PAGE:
Ashutosh Garg talks about drawing from life in and around him for debut novel “The Corner Office”

Launched September last, the gist of “The Corner Office”, by debutant novelist Ashutosh Garg, is well summed up by a quote at the beginning, attributed to an 80-year-old Jewish rabbi reflecting the life of corporate managers. Garg, chairman and managing director of Guardian Pharmacy, heard it while attending a plenary session of the World Economic Forum at Davos.

In a chat on the novel, Garg, who began his writing career over three years ago with “The Buck Stops Here: My Journey from a Manager to an Entrepreneur”, says he was inspired to write it after observing many friends and acquaintances in the corporate world who aimed to achieve the top slot in their company but did not take into account the trade-off. “In the process, they ignored their family, spouse and children and by the time they realised it, it was too late.”

Having worked in this set-up and seen it inside out, Garg says his sketching of the five main characters for the novel “was so authentic that it led my wife to comment that she saw shades of me in all of them.”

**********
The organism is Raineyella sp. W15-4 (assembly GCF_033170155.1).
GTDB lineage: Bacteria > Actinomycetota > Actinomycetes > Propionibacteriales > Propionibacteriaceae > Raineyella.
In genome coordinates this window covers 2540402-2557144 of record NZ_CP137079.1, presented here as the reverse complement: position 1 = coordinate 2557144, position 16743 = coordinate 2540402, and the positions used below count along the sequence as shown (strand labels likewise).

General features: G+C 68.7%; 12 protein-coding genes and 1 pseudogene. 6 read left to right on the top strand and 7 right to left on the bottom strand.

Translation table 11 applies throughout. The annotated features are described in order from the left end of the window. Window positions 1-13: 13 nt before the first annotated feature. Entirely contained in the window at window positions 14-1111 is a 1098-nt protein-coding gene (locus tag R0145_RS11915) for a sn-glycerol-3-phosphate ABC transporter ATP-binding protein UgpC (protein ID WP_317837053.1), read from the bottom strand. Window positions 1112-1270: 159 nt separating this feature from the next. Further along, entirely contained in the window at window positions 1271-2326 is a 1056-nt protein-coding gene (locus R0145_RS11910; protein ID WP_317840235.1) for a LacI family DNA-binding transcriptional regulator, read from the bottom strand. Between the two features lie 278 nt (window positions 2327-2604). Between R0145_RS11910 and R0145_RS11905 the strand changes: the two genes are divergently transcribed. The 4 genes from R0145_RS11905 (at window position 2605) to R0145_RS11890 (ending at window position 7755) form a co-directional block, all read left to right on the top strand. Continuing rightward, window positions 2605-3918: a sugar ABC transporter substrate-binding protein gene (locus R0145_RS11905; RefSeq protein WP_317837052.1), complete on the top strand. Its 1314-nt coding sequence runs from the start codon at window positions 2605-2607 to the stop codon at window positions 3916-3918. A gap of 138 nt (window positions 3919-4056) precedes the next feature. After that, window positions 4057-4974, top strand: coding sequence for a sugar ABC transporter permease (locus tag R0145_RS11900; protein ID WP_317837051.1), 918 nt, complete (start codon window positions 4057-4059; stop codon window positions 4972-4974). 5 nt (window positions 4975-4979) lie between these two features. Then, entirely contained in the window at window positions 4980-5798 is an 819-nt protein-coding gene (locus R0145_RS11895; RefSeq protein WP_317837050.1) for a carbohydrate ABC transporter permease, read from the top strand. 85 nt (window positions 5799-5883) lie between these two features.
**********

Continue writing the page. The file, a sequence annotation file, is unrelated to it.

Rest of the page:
The narrative is spanned over three decades in a backdrop which shifts from licence raj, transition to open economy and the final liberalisation of the economy — the phases seen by the narrator first-hand. The protagonists hail from diverse strata of the society and represent different regions, religions, economic and family background. Admitting that it is deliberate, he says, “Irrespective of one’s background, ambitions, imperatives with the family are the same as are the expectations of one’s kith and kin.”

Explaining this, he says early on in career, one is wholly devoted to work to the detriment of the family and when it is pointed out, the explanation is, “I am doing it for you all.” Adds Garg, “My two sons employed in corporate sector after reading the book asked ‘Are you telling us to slow down’?” Negating it, he says that one must be aware of the outcomes and that everyone cannot come out as a winner in the rat race for the top post. He says, “My poser to the readers is, ‘Are any of the characters happy?’”

Garg emphasises on the importance of parenting. He says, “It is very critical since they build the value system and instil in children what they will stand for in future. If you are unable to give time to one’s offspring then you cannot expect the same from them when you grow old.”

Talking about his interest in writing, Garg, a masters in business administration from Jamnalal Bajaj, Mumbai, says it started with writing letters to the editor early in life. “I was excited when they would get printed,” he recalls. Later, he contributed to Junior Statesman. Garg, who has also written columns for financial newspapers, wrote in 2010 his first book which charts his voyage of becoming an entrepreneur from a corporate manager.

In spite of a hectic job, Garg is ready with the draft of his third book.

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